• Lack of Equitable Benefit Sharing: The lack of explicit return on results policies leads to inadequate sharing of benefits derived from the data collected in the Global South. The benefits and outcomes of research conducted using biobank data from the Global South are not shared equitably among the countries and populations from which the data originated.
  • Inequities During the Pandemic: The article cites an example of inequity during the COVID-19 pandemic, where the capacity of Afrigen, a biotech firm responsible for vaccine production in Cape Town, was limited due to the desire of private sector participants like Moderna and Pfizer to preserve their knowledge. This resulted in Africa’s reliance on global vaccine manufacturing, with only 1 percent of vaccines consumed on the continent being manufactured within Africa.

India’s contributions and leadership in the bioeconomy

  • Healthcare and Vaccine Development: India has actively contributed to healthcare and vaccine development. The country has been involved in SARS-CoV-2 vaccine development, deployment, and diplomacy. Its expertise and participation have played a crucial role in addressing global health challenges.
  • Global South Representation: India’s involvement in advocating for global South representation in biobanking governance and global platforms demonstrates its commitment to addressing inequities. India’s leadership contributes to fostering collaboration, trust, and fair participation among countries in the Global South.
  • Multilateral Engagement: India’s association with the Quadrilateral Alliance and its G20 presidency provide platforms for global diplomacy and collaboration. These engagements enable India to advocate for global governance structures and mechanisms that promote equitable access, benefit sharing, and funding in the bioeconomy.
  • National Guidelines and Best Practices: India has established guidelines and best practices for biobanking, ethical data storage, sharing, and benefit distribution. The Department of Biotechnology and the Ministry of Science and Technology have played key roles in formulating these guidelines, ensuring responsible practices in the bioeconomy.
  • Exporting Health Information and Data: India has a history of exporting health information and data, which positions it as a contributor to global health initiatives. Leveraging its experience, India can emphasize the prioritization of diseases relevant to the Global South, prevent biopiracy, and establish rules for benefit sharing to benefit countries in these regions.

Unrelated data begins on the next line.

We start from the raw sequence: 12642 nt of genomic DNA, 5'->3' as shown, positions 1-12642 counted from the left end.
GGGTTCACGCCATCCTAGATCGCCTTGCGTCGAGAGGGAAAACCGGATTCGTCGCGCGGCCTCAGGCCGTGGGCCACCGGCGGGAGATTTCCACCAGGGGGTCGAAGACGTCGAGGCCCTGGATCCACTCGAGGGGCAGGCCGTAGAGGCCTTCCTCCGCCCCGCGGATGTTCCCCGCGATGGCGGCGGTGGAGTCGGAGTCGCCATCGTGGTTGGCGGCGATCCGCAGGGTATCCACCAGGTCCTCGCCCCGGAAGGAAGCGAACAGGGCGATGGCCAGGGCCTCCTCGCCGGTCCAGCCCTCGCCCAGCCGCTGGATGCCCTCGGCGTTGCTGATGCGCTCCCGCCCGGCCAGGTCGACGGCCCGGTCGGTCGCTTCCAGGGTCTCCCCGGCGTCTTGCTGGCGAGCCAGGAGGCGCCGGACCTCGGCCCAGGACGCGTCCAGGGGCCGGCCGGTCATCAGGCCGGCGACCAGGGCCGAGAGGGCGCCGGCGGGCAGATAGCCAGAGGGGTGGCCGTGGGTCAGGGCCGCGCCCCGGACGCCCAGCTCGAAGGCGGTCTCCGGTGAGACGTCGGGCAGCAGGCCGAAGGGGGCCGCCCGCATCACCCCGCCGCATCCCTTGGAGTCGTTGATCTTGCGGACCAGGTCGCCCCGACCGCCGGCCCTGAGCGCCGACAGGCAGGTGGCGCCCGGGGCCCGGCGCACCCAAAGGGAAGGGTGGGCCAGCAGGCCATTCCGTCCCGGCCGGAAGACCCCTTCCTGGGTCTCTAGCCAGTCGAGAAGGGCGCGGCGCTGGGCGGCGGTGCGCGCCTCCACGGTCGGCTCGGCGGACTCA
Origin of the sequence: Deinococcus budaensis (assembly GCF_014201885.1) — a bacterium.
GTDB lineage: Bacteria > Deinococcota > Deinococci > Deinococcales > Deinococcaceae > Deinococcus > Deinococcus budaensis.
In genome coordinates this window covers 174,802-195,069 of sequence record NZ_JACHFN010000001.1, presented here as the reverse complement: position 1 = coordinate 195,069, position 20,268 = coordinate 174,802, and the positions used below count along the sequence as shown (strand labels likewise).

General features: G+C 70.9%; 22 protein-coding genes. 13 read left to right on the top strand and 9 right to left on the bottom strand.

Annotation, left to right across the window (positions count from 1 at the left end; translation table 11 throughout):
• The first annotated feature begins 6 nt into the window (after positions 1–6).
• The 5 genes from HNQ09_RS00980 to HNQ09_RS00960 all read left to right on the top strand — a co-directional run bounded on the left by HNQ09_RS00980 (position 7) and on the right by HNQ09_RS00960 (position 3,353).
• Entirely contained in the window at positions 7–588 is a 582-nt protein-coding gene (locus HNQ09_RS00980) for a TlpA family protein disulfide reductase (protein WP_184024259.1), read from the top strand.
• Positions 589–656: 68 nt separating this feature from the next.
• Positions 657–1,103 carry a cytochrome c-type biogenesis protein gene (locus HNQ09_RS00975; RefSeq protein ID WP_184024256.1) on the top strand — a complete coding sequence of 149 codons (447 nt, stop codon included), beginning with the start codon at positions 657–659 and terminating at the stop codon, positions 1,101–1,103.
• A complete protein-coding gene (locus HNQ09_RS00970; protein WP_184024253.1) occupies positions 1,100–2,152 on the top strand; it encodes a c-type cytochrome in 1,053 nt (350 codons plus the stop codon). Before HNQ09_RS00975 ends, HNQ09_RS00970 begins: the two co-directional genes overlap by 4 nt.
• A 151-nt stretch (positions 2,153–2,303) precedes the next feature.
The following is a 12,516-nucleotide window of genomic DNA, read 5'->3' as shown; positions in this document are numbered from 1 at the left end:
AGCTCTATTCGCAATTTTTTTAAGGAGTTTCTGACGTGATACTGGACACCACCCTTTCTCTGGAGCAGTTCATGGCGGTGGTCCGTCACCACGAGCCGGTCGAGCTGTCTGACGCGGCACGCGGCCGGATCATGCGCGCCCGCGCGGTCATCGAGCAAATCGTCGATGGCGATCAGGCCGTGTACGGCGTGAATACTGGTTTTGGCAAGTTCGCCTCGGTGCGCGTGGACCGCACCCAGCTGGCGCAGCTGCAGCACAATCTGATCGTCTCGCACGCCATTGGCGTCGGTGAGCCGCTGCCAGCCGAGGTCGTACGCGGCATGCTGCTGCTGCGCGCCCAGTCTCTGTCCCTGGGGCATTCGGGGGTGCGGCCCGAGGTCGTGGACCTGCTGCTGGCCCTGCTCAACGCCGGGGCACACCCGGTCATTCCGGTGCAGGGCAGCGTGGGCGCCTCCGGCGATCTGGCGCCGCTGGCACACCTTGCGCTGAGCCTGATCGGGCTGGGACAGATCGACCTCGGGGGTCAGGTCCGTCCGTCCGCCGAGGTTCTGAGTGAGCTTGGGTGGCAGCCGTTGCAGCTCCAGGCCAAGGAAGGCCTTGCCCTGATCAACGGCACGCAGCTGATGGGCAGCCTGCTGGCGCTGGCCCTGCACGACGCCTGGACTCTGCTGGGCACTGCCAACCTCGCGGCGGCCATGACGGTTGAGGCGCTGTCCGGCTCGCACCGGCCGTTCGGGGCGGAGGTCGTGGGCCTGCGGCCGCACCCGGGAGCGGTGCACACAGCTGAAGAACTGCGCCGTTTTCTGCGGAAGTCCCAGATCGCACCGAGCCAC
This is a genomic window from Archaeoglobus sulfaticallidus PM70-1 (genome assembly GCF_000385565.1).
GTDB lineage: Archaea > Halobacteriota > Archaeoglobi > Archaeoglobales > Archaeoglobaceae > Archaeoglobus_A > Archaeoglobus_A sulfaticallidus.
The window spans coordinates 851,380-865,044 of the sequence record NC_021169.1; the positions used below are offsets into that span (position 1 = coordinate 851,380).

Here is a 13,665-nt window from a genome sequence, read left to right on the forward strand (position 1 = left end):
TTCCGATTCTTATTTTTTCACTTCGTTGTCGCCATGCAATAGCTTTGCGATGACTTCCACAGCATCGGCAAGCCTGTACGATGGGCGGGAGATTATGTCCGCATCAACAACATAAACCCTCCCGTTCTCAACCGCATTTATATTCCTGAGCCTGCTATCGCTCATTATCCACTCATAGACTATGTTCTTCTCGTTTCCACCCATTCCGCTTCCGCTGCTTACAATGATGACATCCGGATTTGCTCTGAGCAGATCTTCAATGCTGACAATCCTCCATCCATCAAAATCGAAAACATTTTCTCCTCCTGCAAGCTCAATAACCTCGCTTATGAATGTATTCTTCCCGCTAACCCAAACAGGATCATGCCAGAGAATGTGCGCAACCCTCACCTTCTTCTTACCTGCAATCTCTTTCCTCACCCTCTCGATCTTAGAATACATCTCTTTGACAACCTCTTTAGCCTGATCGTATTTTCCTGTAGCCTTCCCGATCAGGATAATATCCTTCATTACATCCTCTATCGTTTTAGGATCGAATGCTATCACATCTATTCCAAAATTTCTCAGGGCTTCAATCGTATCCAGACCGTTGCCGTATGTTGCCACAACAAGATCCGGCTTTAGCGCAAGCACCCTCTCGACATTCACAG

• Global Diplomacy and Platforms: India’s involvement in global platforms, such as the G20 presidency, has enabled it to expand its national regulations and contribute to the establishment of a global governance structure for biobanking and data sharing. This allows India to advocate for relief from trust issues, mechanisms for benefit sharing, and incentives for funding in the Global South.

Way forward: Addressing Inequities through Global Governance

  • Global South Representation: There is a need for greater representation of the Global South in global governance structures. This ensures that the specific requirements and perspectives of the Global South are considered in decision-making processes and policies.
  • Global Guidelines for Biobanking: There is need of the formulation of global guidelines for biobanking to establish standards and best practices. These guidelines would address ethical data collection, storage, sharing, and benefit distribution, taking into account the specific needs and concerns of the Global South.
  • Equitable Benefit Sharing: It is important to explicit return on results policies to ensure equitable benefit sharing. These policies would ensure that the benefits derived from data collected in the Global South are shared back with the countries and populations from which the data originated.
  • Collaboration and Knowledge Exchange: Global governance in the bioeconomy should foster collaboration, knowledge exchange, and technology transfer between countries and regions. This collaboration helps address disparities, build trust, and promote capacity-building efforts in the Global South.
  • Addressing Obstacles and Barriers: Global governance should address obstacles and barriers to data hosting, collection, and sharing in the Global South. This may include financial constraints, technological limitations, and infrastructure gaps that hinder effective participation and contribution.
  • Private Sector Engagement:  It is essential to define the role of the private sector in research and emergencies. Global governance should encourage responsible and ethical private sector engagement, fostering investment, innovation, and knowledge sharing in the Global South.


  • The promotion of equitable governance in biobanking is crucial for advancing scientific research, ensuring equitable healthcare, and addressing the unique healthcare challenges faced by the global South. The time is ripe for India to champion this cause and drive transformative change in the field of biobanking on a global scale.

Also read:

Mainstreaming Biodiversity: A Pivotal Step Towards a Sustainable Future

Get an IAS/IPS ranker as your 1: 1 personal mentor for UPSC 2024

Attend Now

Notify of
Inline Feedbacks
View all comments


Join us across Social Media platforms.

💥Mentorship New Batch Launch
💥Mentorship New Batch Launch